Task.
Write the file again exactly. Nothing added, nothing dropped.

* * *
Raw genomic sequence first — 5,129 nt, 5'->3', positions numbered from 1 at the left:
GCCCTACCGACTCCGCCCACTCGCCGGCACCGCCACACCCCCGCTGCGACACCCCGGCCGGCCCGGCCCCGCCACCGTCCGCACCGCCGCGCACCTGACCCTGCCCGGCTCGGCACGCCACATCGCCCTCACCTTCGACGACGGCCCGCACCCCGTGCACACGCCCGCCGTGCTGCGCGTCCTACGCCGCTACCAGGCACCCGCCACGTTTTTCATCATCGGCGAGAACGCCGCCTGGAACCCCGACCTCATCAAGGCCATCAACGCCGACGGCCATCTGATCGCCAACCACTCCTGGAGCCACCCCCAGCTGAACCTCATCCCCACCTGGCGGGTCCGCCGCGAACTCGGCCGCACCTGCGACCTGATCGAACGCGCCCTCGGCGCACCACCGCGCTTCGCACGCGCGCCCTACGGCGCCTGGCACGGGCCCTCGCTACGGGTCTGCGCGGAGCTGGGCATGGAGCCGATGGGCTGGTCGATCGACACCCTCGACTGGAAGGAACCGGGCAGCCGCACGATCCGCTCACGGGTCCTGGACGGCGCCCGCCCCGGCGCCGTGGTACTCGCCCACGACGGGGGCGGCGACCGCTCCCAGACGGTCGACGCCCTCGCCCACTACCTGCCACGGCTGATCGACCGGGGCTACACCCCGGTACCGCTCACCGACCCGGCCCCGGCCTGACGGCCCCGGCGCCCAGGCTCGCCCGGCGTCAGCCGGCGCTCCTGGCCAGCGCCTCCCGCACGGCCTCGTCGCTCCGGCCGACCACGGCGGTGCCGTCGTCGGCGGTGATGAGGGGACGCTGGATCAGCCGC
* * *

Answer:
Raw genomic sequence first — 5,129 nt, 5'->3', positions numbered from 1 at the left:
GCCCTACCGACTCCGCCCACTCGCCGGCACCGCCACACCCCCGCTGCGACACCCCGGCCGGCCCGGCCCCGCCACCGTCCGCACCGCCGCGCACCTGACCCTGCCCGGCTCGGCACGCCACATCGCCCTCACCTTCGACGACGGCCCGCACCCCGTGCACACGCCCGCCGTGCTGCGCGTCCTACGCCGCTACCAGGCACCCGCCACGTTTTTCATCATCGGCGAGAACGCCGCCTGGAACCCCGACCTCATCAAGGCCATCAACGCCGACGGCCATCTGATCGCCAACCACTCCTGGAGCCACCCCCAGCTGAACCTCATCCCCACCTGGCGGGTCCGCCGCGAACTCGGCCGCACCTGCGACCTGATCGAACGCGCCCTCGGCGCACCACCGCGCTTCGCACGCGCGCCCTACGGCGCCTGGCACGGGCCCTCGCTACGGGTCTGCGCGGAGCTGGGCATGGAGCCGATGGGCTGGTCGATCGACACCCTCGACTGGAAGGAACCGGGCAGCCGCACGATCCGCTCACGGGTCCTGGACGGCGCCCGCCCCGGCGCCGTGGTACTCGCCCACGACGGGGGCGGCGACCGCTCCCAGACGGTCGACGCCCTCGCCCACTACCTGCCACGGCTGATCGACCGGGGCTACACCCCGGTACCGCTCACCGACCCGGCCCCGGCCTGACGGCCCCGGCGCCCAGGCTCGCCCGGCGTCAGCCGGCGCTCCTGGCCAGCGCCTCCCGCACGGCCTCGTCGCTCCGGCCGACCACGGCGGTGCCGTCGTCGGCGGTGATGAGGGGACGCTGGATCAGCCGC